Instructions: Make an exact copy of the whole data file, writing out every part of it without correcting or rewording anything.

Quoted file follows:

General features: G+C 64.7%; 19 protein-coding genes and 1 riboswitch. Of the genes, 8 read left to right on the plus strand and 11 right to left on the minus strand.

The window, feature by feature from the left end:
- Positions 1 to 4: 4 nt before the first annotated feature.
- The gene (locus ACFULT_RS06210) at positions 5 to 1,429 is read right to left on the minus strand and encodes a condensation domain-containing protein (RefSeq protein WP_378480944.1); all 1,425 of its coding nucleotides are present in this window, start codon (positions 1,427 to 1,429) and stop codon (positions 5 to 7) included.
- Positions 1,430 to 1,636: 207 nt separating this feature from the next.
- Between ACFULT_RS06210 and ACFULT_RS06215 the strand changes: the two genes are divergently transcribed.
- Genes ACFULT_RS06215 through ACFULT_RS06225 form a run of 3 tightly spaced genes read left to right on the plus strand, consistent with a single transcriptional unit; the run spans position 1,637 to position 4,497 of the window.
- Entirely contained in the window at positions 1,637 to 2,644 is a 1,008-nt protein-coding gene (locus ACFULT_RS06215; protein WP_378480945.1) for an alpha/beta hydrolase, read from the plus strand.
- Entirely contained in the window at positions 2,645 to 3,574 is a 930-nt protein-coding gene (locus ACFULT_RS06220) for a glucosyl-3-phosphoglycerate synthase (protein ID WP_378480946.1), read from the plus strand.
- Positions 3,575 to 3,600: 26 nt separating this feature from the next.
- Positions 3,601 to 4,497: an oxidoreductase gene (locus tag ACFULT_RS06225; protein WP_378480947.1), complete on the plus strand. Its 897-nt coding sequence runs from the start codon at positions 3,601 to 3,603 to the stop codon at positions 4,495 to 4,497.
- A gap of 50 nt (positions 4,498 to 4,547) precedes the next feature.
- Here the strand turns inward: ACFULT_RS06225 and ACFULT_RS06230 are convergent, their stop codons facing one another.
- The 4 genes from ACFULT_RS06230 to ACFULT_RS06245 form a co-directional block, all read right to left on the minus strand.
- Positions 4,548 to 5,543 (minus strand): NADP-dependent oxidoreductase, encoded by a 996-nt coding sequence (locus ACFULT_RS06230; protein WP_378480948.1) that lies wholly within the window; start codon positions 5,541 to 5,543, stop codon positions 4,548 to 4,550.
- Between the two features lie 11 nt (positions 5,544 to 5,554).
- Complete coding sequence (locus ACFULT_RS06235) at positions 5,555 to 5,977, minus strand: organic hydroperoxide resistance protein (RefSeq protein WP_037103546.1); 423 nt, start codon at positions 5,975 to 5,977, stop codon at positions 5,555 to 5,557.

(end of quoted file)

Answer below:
General features: G+C 64.7%; 19 protein-coding genes and 1 riboswitch. Of the genes, 8 read left to right on the plus strand and 11 right to left on the minus strand.

The window, feature by feature from the left end:
- Positions 1 to 4: 4 nt before the first annotated feature.
- The gene (locus ACFULT_RS06210) at positions 5 to 1,429 is read right to left on the minus strand and encodes a condensation domain-containing protein (RefSeq protein WP_378480944.1); all 1,425 of its coding nucleotides are present in this window, start codon (positions 1,427 to 1,429) and stop codon (positions 5 to 7) included.
- Positions 1,430 to 1,636: 207 nt separating this feature from the next.
- Between ACFULT_RS06210 and ACFULT_RS06215 the strand changes: the two genes are divergently transcribed.
- Genes ACFULT_RS06215 through ACFULT_RS06225 form a run of 3 tightly spaced genes read left to right on the plus strand, consistent with a single transcriptional unit; the run spans position 1,637 to position 4,497 of the window.
- Entirely contained in the window at positions 1,637 to 2,644 is a 1,008-nt protein-coding gene (locus ACFULT_RS06215; protein WP_378480945.1) for an alpha/beta hydrolase, read from the plus strand.
- Entirely contained in the window at positions 2,645 to 3,574 is a 930-nt protein-coding gene (locus ACFULT_RS06220) for a glucosyl-3-phosphoglycerate synthase (protein ID WP_378480946.1), read from the plus strand.
- Positions 3,575 to 3,600: 26 nt separating this feature from the next.
- Positions 3,601 to 4,497: an oxidoreductase gene (locus tag ACFULT_RS06225; protein WP_378480947.1), complete on the plus strand. Its 897-nt coding sequence runs from the start codon at positions 3,601 to 3,603 to the stop codon at positions 4,495 to 4,497.
- A gap of 50 nt (positions 4,498 to 4,547) precedes the next feature.
- Here the strand turns inward: ACFULT_RS06225 and ACFULT_RS06230 are convergent, their stop codons facing one another.
- The 4 genes from ACFULT_RS06230 to ACFULT_RS06245 form a co-directional block, all read right to left on the minus strand.
- Positions 4,548 to 5,543 (minus strand): NADP-dependent oxidoreductase, encoded by a 996-nt coding sequence (locus ACFULT_RS06230; protein WP_378480948.1) that lies wholly within the window; start codon positions 5,541 to 5,543, stop codon positions 4,548 to 4,550.
- Between the two features lie 11 nt (positions 5,544 to 5,554).
- Complete coding sequence (locus ACFULT_RS06235) at positions 5,555 to 5,977, minus strand: organic hydroperoxide resistance protein (RefSeq protein WP_037103546.1); 423 nt, start codon at positions 5,975 to 5,977, stop codon at positions 5,555 to 5,557.